Adjusting the tension in your Taranis TX Gimbal sticks can make a big difference to your flying. In this tutorial I will show you how to loosen/tighten the transmitter gimbals for better performance.
Please check out my tutorial on how to choose a TX for mini quad.
Many people focus heavily on PID tuning, expo and rates of their quad for that perfect flight, but overlook the importance of adjusting their TX gimbals for optimal performance.
Everyone has a different preference on how their TX sticks should feel. Some people prefer heavier sticks, some prefer lighter sticks, but anyway you can adjust this by altering the spring pressure in the gimbals.
Tuning PID? How about Tuning your gimbals first? :-p
I will show you how to adjust these different types of gimbals in this guide:
- Stock Gimbals on Taranis X9D-Plus
- M9 Hall Gimbal (Taranis X9D-Plus)
- M7 Hall Gimbal (Taranis Q X7 & QX7S)
How to adjust TX Gimbals? My personal preference
Here is what I do with gimbal adjustment, and the reasons I do them that way.
Remove Ratchet, Loosen Throttle
On my Taranis, there is ratchet on the throttle (the “clicking” when moving throttle stick), and I really dislike that. The stick also feels too heavy too.
I am told this is designed for RC planes because throttle tends to be pretty stable on these models during flight, so the ratchet and stiff stick keeps your throttle constant while yawing.
However with multirotors, especially mini quad (both free style and racing), we play with throttle a lot (by a lot I mean all the time). I found loosening the throttle stick gives me much smoother and faster control.
I also found the notches of the ratchet skips throttle values so when I hover it’s always either too high or too low, and I had to move my throttle stick forth and back constantly to maintain perfect hover. By removing ratchet gives me much better throttle resolution.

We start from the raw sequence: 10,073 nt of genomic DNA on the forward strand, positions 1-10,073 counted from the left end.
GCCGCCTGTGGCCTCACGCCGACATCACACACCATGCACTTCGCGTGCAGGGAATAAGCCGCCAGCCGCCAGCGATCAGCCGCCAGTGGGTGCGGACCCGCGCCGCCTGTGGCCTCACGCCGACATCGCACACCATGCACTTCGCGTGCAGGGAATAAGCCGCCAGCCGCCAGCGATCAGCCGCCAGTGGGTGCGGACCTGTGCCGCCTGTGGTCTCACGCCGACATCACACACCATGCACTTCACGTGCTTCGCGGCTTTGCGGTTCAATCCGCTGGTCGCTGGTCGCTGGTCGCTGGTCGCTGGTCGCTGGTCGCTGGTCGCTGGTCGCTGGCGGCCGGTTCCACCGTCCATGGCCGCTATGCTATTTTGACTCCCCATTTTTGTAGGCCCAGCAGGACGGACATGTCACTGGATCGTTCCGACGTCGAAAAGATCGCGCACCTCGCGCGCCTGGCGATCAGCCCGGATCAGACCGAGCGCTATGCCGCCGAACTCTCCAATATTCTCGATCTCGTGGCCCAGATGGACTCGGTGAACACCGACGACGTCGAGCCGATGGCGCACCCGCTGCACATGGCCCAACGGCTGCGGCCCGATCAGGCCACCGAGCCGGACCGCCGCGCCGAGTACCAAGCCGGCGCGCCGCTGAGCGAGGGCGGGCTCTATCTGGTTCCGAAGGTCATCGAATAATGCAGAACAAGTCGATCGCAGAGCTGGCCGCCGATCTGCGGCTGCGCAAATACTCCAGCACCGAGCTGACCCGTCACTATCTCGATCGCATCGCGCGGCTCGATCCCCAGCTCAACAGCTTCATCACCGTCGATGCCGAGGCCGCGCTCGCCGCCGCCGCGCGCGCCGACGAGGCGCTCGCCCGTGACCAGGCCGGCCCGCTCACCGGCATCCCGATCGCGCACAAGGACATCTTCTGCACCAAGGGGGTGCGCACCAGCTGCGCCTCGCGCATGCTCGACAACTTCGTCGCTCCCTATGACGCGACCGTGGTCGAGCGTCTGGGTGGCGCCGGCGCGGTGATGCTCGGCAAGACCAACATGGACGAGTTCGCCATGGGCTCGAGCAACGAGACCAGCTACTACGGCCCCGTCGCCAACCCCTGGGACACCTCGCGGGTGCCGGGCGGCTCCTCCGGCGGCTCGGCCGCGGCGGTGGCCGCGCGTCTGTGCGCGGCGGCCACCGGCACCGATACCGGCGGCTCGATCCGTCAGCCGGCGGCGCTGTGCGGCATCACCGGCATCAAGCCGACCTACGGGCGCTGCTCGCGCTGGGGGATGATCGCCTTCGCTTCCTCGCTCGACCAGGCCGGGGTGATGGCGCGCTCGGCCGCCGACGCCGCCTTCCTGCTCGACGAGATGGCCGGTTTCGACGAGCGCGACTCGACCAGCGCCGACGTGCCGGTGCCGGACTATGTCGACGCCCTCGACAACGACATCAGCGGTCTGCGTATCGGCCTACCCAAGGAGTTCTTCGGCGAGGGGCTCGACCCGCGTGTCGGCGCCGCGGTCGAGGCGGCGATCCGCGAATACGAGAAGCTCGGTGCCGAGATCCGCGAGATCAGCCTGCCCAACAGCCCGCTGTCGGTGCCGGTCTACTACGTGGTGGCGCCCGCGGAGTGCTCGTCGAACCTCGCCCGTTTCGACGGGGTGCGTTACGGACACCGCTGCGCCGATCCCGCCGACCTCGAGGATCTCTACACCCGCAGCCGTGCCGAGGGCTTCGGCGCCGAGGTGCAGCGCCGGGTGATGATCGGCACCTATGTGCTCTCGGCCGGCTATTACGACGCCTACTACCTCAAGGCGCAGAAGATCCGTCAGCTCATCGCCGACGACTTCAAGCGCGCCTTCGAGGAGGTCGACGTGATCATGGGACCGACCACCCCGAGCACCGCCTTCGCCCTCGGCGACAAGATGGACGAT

Please experiment different spring tension and find your preference.
Tighten Pitch/Roll (to your liking)
When I got my Taranis, I found the Roll/Pitch/Yaw too sloppy.
I prefer to have these sticks slightly tighter. Not only it helps to keep the quad more locked in when flying straight, it also prevents accidental movement on those sticks (e.g. when doing a flip you can accidentally touch roll a little if it’s too loose).
Some people prefer to have pitch a little lighter than roll, which makes it easier to adjust the quad’s attitude in fast flying.
Stock Gimbals on the Taranis X9D
First off, remove the 6 screws on the back of the Taranis. Gently lift the front housing away from the back housing.
You might find the 2 top switches might be stuck on the back housing, so you have to stop there and remove these switches first by loosening the nuts on them. Do not pull the wires, and make sure to mark the orientation of those switches to remember which way should be facing front, so you don’t mess up when putting them back.
Once you have done it, you can now proceed to the gimbal stick adjustment.
I use Mode 2 TX, so the Yaw and Throttle are located on the left, and Pitch and Roll are on the right, however, this is mirrored (looks opposite) when you flip the TX over :)
The stiffness of the gimbals is basically controlled by the pressure in the springs, which can be adjusted by tightening or loosening the screws on the gimbals. I labelled these screws with numbers 1 to 5 in the above picture:
- “1” is the throttle ratchet.
- “2” is the stiffness of throttle
- “3” is the stiffness of yaw
- “4” is the stiffness of pitch
- “5” is the stiffness of roll
M9 Hall-Sensor Gimbals
Frsky released new M9 Hall Gimbals for the Taranis, they are a more durable and smoother upgrade for the TX. The same stick tension adjustment can be made to them following this photo.
M7 Hall Gimbals – Taranis QX7 / QX7S
Here is how to adjust the M7 gimbal stick tension on the Taranis QX7 and QX7S. Here is my review of the radio.
There are 4 screws to remove on the back of the radio.
Roll, Pitch and Yaw require a 1.5mm hex screw driver for the adjustment. Turning clockwise (CW) is loosening the spring (tension), turning counter-clockwise is tightening the spring.
For throttle you just need a cross screwdriver.
It made such a huge difference in my flying after adjusting the gimbals for the first time.
The biggest improvement was with the throttle stick by removing the ratchet, it was almost like taking the invisible hand off my TX that had been slowing me down.
Although I have tightened Yaw/Pitch/Roll sticks to the max, I still feel like they can be tighter. Maybe I need some harder springs :)
But remember, what works for me doesn’t necessary work for you, so experiment, and use whatever you feel comfortable with.
- Jul 2016 – Tutorial created
- Jan 2017 – Added M9 gimbals adjustment
- Nov 2017 – Added M7 gimbals adjustment